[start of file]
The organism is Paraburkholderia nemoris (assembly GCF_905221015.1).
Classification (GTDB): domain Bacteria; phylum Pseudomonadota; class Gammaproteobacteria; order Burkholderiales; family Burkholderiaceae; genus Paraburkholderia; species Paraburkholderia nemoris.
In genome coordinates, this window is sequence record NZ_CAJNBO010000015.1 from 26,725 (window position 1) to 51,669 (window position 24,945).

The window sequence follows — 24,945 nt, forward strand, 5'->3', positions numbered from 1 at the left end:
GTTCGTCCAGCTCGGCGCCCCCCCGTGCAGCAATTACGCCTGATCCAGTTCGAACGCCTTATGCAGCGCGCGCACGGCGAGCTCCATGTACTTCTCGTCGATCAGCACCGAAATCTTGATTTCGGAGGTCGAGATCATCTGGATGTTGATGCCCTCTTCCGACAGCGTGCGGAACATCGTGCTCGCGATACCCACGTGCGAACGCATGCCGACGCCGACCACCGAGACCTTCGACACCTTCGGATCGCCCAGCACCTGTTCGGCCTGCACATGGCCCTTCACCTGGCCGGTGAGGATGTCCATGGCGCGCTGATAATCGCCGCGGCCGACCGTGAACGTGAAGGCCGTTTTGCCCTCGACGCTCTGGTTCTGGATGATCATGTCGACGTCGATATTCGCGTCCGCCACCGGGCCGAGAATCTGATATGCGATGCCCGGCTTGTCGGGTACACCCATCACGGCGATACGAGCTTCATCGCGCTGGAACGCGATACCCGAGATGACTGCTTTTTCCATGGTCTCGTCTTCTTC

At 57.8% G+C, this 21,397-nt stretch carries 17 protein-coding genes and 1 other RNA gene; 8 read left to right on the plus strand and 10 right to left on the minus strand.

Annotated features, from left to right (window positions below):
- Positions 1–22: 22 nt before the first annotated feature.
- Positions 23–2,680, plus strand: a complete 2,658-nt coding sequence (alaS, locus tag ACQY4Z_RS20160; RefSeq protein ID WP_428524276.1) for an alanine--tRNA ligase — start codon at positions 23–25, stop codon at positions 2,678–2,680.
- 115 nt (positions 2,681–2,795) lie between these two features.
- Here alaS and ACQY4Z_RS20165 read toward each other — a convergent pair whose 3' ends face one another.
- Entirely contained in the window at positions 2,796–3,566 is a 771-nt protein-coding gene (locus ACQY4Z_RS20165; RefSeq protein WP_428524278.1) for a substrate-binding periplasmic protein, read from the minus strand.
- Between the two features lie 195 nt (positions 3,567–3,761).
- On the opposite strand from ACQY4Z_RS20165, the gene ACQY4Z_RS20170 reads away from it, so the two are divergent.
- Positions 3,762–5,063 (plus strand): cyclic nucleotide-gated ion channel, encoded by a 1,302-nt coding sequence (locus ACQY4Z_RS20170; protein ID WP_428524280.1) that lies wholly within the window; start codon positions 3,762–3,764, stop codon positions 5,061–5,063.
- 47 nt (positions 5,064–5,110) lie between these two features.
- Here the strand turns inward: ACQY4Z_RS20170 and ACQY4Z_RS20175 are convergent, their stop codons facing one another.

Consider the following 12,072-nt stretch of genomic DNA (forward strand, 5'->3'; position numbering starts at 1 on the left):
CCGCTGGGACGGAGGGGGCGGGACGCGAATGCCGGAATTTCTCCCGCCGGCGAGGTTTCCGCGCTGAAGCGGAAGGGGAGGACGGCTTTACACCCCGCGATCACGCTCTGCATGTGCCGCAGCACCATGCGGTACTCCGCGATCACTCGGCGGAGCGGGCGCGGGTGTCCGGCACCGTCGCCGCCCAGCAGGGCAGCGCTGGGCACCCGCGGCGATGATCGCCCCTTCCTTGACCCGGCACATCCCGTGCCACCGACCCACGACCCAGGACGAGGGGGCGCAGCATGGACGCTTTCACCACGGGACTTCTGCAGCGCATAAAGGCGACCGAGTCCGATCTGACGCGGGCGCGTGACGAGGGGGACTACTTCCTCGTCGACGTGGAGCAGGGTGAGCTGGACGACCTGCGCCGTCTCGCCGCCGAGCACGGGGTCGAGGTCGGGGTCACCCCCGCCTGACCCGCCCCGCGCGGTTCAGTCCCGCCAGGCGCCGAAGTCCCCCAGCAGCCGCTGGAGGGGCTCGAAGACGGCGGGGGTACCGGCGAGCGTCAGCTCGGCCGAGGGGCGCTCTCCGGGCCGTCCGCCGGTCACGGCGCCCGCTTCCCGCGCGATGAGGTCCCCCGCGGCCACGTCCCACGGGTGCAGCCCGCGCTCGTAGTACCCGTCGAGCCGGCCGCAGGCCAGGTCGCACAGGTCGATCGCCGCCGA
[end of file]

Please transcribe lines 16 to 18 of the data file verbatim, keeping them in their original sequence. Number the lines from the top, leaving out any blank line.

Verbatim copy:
- 47 nt (positions 5,064–5,110) lie between these two features.
- Here the strand turns inward: ACQY4Z_RS20170 and ACQY4Z_RS20175 are convergent, their stop codons facing one another.

Consider the following 12,072-nt stretch of genomic DNA (forward strand, 5'->3'; position numbering starts at 1 on the left):